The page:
Four employees of a consulting firm billed more than $200,000 apiece in five months for work on a University of Wisconsin System information technology project, according to a review by The Associated Press (AP), fueling criticism of the university’s spending on a revamped payroll system.

Another 10 employees of Chicago-based Huron Consulting Group reportedly charged at least $100,000 during that time for services on the project, which is behind schedule and over its planning budget.

A review of invoices filed from January through May found all but three of 24 Huron employees who have worked on the project are charging $192 per hour or more, AP said, with top managers billing $342 per hour. One Huron official reportedly has billed $4,100, for 12 hours of work.

A past president of the Association of Information Technology Professionals said he and other IT workers with whom he spoke this week were "just shocked" at how much the firm is billing and said $150 to $175 per hour would be common for such work.

"I think the whole contract is a bad deal for Wisconsin taxpayers," said Larry Schmitz, a Menasha consultant who has worked in the industry for 35 years and helped install payroll systems for the U.S. Postal Service and several state governments. "It’s an open-ended commitment by the university to continue to pay Huron Consulting until Huron Consulting decides when they are done."

Huron’s rates are comparable, but somewhat higher, than what employees of consulting company Accenture charged the State Elections Board for developing a statewide voter database, according to AP. But Accenture’s payments were capped at $14 million through 2010, the wire service reported, while Huron’s contract does not set a ceiling or a cutoff date.

The rates are also much more than the state allows experts in PeopleSoft, the software being used, to charge for routine projects. The maximum payment for those projects is $190 per hour, while analysts make between $100 and $155 per hour.

UW System spokesman David Giroux said the project’s complexity justifies the higher rates. He said Huron was selected after a competitive bidding process.

"We’re talking about a massive undertaking and the kind of project where there are a very small number of companies in the nation that have the skill and expertise to do this," he said.

A Huron spokeswoman turned down several requests for comment on the project, which comes as spending on consultants is under intense scrutiny amid state budget problems.

UW employees with whom the consultants are working had a 2 percent raise taken away last month and will be furloughed for eight days this year. Meanwhile, the consultants’ rates are guaranteed to rise by 3 to 7 percent in January under their contract, AP reported.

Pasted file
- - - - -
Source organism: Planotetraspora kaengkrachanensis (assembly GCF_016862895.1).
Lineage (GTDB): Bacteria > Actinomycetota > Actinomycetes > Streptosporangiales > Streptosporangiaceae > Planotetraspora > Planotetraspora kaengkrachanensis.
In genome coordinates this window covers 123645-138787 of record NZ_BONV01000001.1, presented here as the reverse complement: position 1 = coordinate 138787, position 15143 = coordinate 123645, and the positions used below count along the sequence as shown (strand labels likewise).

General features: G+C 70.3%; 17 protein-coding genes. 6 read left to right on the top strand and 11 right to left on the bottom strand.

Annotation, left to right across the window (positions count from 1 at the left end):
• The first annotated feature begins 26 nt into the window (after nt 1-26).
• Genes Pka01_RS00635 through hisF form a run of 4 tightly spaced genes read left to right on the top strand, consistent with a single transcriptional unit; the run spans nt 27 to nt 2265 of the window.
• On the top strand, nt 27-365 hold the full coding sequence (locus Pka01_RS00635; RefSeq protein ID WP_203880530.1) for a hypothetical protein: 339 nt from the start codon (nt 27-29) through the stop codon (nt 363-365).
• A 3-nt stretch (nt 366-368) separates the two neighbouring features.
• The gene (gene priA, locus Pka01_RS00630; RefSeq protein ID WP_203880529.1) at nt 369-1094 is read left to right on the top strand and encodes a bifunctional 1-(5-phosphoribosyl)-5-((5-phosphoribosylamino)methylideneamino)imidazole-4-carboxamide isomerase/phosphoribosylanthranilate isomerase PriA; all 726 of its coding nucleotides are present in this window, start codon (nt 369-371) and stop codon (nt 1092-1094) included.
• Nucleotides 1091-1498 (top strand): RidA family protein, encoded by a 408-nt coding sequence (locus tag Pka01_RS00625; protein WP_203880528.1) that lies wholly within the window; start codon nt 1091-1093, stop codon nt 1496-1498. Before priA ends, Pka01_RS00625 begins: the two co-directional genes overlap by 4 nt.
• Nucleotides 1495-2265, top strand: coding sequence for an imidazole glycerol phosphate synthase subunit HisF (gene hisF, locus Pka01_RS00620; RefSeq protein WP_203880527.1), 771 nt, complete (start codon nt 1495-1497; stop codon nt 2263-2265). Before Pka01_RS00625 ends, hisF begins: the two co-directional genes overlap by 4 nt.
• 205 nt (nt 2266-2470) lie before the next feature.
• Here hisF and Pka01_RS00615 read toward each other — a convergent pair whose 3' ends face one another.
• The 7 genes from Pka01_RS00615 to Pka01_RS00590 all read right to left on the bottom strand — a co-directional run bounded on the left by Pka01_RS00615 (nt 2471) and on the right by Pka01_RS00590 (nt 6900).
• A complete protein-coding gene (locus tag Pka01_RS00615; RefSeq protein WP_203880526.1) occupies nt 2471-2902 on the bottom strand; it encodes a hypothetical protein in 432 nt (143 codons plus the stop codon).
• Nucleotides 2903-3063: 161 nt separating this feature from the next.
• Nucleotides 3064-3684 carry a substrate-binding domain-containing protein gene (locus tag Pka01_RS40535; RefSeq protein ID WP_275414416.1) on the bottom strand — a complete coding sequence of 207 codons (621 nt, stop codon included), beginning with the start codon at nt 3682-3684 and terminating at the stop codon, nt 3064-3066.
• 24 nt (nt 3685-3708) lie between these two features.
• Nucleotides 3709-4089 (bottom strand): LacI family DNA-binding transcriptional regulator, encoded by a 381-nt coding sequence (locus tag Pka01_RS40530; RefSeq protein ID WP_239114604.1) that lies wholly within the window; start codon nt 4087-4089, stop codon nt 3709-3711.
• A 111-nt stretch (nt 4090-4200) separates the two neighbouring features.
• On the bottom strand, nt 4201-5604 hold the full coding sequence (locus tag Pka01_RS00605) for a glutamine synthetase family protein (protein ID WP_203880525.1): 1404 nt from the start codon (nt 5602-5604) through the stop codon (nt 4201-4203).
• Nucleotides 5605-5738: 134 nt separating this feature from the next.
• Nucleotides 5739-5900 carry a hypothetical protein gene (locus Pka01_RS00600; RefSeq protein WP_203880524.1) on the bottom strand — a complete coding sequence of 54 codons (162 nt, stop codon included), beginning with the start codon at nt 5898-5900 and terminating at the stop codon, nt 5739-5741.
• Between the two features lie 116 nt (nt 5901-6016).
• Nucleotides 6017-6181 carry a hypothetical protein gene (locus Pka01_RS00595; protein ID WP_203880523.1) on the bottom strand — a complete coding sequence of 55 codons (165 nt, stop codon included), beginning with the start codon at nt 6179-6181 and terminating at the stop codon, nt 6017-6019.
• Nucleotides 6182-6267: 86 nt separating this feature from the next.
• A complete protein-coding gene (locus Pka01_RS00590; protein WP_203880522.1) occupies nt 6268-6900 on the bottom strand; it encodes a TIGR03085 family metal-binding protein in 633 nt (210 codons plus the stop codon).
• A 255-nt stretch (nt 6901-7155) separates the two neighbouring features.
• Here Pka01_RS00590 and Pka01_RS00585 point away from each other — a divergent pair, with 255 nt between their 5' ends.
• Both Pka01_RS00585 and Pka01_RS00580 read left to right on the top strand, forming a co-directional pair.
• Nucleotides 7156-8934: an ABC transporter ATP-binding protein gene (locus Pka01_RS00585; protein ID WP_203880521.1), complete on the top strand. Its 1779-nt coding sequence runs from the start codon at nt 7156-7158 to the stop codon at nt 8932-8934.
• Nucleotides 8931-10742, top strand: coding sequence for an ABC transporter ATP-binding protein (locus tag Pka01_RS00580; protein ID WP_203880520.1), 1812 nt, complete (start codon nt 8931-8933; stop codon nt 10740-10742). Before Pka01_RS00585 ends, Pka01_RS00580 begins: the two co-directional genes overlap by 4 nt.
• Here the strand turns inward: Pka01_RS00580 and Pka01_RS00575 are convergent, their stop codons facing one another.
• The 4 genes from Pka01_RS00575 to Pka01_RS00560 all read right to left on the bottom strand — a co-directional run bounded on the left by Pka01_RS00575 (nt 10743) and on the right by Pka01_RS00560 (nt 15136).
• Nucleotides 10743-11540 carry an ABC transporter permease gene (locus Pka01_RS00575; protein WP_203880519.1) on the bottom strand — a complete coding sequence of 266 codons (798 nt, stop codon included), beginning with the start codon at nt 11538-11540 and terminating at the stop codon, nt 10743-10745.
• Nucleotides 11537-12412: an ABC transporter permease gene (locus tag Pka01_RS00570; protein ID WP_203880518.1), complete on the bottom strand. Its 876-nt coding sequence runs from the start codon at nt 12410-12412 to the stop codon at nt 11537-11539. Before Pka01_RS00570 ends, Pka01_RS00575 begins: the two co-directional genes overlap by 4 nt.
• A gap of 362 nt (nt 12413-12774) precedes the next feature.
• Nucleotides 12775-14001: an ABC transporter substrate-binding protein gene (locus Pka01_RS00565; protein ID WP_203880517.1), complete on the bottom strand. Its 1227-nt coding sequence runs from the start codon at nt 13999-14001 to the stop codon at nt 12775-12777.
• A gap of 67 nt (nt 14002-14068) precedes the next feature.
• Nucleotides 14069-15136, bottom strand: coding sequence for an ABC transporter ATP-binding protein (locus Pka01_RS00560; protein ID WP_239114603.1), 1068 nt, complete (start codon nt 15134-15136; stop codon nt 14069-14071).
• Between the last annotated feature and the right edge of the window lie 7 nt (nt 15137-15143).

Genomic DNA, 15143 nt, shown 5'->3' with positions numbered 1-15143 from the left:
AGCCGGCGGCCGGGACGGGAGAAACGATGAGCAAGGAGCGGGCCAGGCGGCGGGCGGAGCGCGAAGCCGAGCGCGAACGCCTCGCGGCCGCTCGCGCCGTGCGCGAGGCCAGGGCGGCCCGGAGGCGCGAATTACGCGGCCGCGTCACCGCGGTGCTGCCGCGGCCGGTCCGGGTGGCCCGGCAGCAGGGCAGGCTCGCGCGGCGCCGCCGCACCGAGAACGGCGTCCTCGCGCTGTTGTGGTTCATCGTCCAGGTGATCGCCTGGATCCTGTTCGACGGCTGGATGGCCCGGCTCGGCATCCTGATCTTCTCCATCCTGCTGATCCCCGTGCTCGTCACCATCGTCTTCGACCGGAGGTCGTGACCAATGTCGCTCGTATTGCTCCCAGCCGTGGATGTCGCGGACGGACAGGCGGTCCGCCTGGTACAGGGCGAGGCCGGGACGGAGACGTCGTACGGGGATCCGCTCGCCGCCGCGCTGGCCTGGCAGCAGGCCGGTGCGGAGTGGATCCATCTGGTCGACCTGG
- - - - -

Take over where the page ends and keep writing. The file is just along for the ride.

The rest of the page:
"These contractor salaries are a slap in the face to public employees and all the sacrifices they are making," said Bryan Kennedy, president of AFT-Wisconsin, which is trying to organize UW System faculty and academic staff.

Huron is providing management support to UW employees trying to install a new system to track human resources  information for its 60,000 employees. It’s a complicated project designed to consolidate dozens of disparate payroll programs into one.

The company’s rates, negotiated with UW officials before the contract was signed in January, do not represent an employee’s pay. They include costs for the employee’s salary and benefits, plus a markup.

The Huron employee who has worked the most hours on the project, at $272 per hour, has billed for $231,000 in fees and expenses through May, AP said.

Huron agreed to reduce rates by 5 percent when any employee reaches seven months on the project and to provide two analysts for four weeks without charge.

UW System President Kevin Reilly has said the current payroll system, in place since 1975, is increasingly unreliable. Its replacement will keep better data, give employees access to payroll information, and improve security for sensitive personal information, he told lawmakers last month.

A first attempt to replace the program failed in 2006 at a cost of $28.4 million.

Planning costs for the latest project have increased to $12 million, AP reported, or $4 million more than initially expected. A timeline and budget for implementation have not been released but are expected to be proposed to the Board of Regents in September. Neither Giroux nor the contract say how long Huron would be involved with the project.

Weekly status reports filed by the company blame a lack of UW staff for delays. UW System project director Lorie Docken said vacancies and reassigning enough employees has been a challenge but the "very complex, high-risk" project remained on track.

The Legislature last month included several provisions in the budget to cut the use of consultants by state agencies, but Gov. Jim Doyle vetoed them. Sen. Julie Lassa, D-Stevens Point, said she would revive the provisions in a separate bill.

Links:

University of Wisconsin

Huron Consulting Group


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